It would be wrong to paint everyone with the same brush when it comes to racism. We know that many companies are doing a great job to promote transformation and equality and are redressing past injustices. To those companies, we want to say to you we need your voices to be louder in condemning all forms of racism.

Those companies who still lag behind on the issue of transformation under which the majority of South Africans are still suffering, we say it is about time that you take stock and reflect on your processes, policies, values, culture and what your company stands for when it comes to these issues. If your employees and staff know what your attitudes, culture and values are, they will surely behave according to those boundaries.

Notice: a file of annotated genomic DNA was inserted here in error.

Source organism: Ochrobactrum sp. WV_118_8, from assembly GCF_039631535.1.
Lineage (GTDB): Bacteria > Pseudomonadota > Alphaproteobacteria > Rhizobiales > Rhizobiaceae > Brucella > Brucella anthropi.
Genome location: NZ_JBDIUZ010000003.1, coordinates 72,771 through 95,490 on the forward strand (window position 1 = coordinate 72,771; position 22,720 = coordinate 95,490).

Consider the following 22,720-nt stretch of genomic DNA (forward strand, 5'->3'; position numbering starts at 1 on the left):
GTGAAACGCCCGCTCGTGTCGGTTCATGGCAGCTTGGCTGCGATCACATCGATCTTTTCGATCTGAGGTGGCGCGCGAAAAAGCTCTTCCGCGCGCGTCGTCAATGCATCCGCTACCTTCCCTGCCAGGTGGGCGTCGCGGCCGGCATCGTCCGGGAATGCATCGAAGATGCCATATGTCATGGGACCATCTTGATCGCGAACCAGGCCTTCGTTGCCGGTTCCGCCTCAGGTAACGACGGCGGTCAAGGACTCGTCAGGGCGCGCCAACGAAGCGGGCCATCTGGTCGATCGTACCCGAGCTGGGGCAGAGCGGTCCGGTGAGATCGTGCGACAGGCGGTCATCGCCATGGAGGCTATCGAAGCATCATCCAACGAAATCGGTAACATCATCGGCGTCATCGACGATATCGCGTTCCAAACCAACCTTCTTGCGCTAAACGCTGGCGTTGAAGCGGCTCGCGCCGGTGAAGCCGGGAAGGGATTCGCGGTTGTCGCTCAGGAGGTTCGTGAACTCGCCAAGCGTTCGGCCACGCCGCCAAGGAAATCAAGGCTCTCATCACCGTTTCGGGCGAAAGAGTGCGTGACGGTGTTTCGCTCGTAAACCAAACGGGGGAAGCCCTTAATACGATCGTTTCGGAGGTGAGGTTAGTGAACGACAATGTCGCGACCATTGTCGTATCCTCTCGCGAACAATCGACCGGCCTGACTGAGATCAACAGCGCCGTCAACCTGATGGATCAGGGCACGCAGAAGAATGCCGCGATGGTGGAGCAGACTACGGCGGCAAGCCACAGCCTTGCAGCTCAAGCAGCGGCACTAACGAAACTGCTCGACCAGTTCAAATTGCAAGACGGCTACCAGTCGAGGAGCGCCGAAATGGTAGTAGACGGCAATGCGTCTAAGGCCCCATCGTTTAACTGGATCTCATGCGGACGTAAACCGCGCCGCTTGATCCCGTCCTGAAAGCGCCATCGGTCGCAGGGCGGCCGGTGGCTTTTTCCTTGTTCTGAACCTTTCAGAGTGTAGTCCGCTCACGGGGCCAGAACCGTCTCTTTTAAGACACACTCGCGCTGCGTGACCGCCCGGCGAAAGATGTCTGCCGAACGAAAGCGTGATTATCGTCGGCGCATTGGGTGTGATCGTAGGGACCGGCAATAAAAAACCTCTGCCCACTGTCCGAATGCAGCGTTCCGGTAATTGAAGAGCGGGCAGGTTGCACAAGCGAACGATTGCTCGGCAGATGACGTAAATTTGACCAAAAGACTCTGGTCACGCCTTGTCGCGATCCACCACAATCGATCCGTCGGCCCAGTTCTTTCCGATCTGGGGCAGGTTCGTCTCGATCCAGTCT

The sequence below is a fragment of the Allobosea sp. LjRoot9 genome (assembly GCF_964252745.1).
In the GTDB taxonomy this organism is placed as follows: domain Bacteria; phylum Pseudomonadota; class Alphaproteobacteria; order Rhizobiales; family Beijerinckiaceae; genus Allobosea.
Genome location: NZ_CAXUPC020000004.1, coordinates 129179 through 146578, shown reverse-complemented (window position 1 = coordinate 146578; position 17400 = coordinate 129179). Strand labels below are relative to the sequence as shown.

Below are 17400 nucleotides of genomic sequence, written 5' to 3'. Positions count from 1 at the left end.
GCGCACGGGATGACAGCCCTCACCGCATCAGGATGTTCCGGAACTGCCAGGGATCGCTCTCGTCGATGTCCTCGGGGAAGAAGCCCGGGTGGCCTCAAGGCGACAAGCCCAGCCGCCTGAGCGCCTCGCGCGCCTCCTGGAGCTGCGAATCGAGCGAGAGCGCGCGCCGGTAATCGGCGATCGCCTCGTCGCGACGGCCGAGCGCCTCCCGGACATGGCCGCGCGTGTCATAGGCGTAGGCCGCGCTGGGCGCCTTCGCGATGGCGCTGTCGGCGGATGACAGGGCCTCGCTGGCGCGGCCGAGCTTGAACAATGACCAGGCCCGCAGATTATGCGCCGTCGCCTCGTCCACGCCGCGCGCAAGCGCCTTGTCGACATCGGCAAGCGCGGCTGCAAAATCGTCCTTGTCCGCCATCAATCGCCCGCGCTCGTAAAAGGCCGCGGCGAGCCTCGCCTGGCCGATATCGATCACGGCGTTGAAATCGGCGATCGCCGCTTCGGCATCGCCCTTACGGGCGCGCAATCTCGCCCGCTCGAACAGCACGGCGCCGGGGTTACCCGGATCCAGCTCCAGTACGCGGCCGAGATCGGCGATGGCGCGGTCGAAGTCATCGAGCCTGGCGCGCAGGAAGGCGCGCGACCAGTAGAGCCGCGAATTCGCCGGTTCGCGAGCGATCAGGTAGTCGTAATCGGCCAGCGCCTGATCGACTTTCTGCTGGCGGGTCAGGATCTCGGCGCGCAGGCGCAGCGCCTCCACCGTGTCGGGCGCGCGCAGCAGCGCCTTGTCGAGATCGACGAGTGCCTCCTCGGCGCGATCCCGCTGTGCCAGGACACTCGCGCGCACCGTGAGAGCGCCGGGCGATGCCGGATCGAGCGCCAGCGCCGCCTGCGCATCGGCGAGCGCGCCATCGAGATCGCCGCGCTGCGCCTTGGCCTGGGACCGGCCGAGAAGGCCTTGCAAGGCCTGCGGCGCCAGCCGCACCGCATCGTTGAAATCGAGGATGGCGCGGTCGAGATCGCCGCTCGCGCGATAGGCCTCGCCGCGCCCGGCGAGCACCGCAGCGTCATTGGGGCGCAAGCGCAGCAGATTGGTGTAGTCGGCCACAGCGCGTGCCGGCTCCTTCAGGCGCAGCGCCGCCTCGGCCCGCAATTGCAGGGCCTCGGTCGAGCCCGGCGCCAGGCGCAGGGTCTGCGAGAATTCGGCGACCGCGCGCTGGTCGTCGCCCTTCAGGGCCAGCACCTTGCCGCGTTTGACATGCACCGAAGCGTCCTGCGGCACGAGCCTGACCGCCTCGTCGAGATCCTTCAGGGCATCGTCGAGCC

If a company’s processes, policies, culture and values condemn racism and discrimination, it will come naturally to the employees and staff of that company to behave that way. Blunders like this would not have happened because it would have easily been picked up by the system.

If we are going to defeat racism and discrimination in this country, organisations like the Business Unity South Africa and the Black Business Council, as well as civil society, religious organisations and churches, amongst other organisations, must intensify their fight against racism. We cannot afford to let our guard down until racism has been defeated.

It is with great sadness that we learnt this week of the passing of George Bizos, the uncompromising Human Rights Lawyer and Anti-Apartheid Activist, best known for being part of the legal team that represented the Rivonia Trialists which included Mandela, Sisulu, Mlangeni and Mbeki. May his soul rest in peace – he ran his race and finished it well.

Comment by Pastor Ray McCauley